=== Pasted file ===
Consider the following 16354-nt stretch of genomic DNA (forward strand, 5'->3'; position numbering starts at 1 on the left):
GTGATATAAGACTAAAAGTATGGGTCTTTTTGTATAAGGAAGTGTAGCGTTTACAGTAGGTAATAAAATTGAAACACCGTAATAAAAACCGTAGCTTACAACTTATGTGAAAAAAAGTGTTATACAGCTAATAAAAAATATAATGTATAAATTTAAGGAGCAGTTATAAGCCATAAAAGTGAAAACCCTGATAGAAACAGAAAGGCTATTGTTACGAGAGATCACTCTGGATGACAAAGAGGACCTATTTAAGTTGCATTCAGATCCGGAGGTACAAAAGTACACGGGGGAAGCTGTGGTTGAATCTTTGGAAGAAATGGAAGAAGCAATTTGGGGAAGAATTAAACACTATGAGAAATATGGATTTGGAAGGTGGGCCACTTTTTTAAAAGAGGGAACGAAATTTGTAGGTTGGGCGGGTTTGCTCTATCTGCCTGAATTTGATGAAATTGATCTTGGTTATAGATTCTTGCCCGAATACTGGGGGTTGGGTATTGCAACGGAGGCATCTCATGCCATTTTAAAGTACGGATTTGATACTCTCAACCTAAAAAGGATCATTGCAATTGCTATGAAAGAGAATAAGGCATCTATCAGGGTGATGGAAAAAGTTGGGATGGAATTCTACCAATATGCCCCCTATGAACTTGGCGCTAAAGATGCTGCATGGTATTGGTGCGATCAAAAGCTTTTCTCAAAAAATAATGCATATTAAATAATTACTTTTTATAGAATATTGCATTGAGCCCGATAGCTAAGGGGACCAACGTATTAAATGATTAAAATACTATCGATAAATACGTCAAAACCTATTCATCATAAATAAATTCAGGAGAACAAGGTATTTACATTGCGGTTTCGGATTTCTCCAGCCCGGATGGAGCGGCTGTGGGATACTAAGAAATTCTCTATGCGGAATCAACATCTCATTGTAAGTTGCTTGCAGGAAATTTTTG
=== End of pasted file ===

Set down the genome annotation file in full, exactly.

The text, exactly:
Consider the following 16354-nt stretch of genomic DNA (forward strand, 5'->3'; position numbering starts at 1 on the left):
GTGATATAAGACTAAAAGTATGGGTCTTTTTGTATAAGGAAGTGTAGCGTTTACAGTAGGTAATAAAATTGAAACACCGTAATAAAAACCGTAGCTTACAACTTATGTGAAAAAAAGTGTTATACAGCTAATAAAAAATATAATGTATAAATTTAAGGAGCAGTTATAAGCCATAAAAGTGAAAACCCTGATAGAAACAGAAAGGCTATTGTTACGAGAGATCACTCTGGATGACAAAGAGGACCTATTTAAGTTGCATTCAGATCCGGAGGTACAAAAGTACACGGGGGAAGCTGTGGTTGAATCTTTGGAAGAAATGGAAGAAGCAATTTGGGGAAGAATTAAACACTATGAGAAATATGGATTTGGAAGGTGGGCCACTTTTTTAAAAGAGGGAACGAAATTTGTAGGTTGGGCGGGTTTGCTCTATCTGCCTGAATTTGATGAAATTGATCTTGGTTATAGATTCTTGCCCGAATACTGGGGGTTGGGTATTGCAACGGAGGCATCTCATGCCATTTTAAAGTACGGATTTGATACTCTCAACCTAAAAAGGATCATTGCAATTGCTATGAAAGAGAATAAGGCATCTATCAGGGTGATGGAAAAAGTTGGGATGGAATTCTACCAATATGCCCCCTATGAACTTGGCGCTAAAGATGCTGCATGGTATTGGTGCGATCAAAAGCTTTTCTCAAAAAATAATGCATATTAAATAATTACTTTTTATAGAATATTGCATTGAGCCCGATAGCTAAGGGGACCAACGTATTAAATGATTAAAATACTATCGATAAATACGTCAAAACCTATTCATCATAAATAAATTCAGGAGAACAAGGTATTTACATTGCGGTTTCGGATTTCTCCAGCCCGGATGGAGCGGCTGTGGGATACTAAGAAATTCTCTATGCGGAATCAACATCTCATTGTAAGTTGCTTGCAGGAAATTTTTG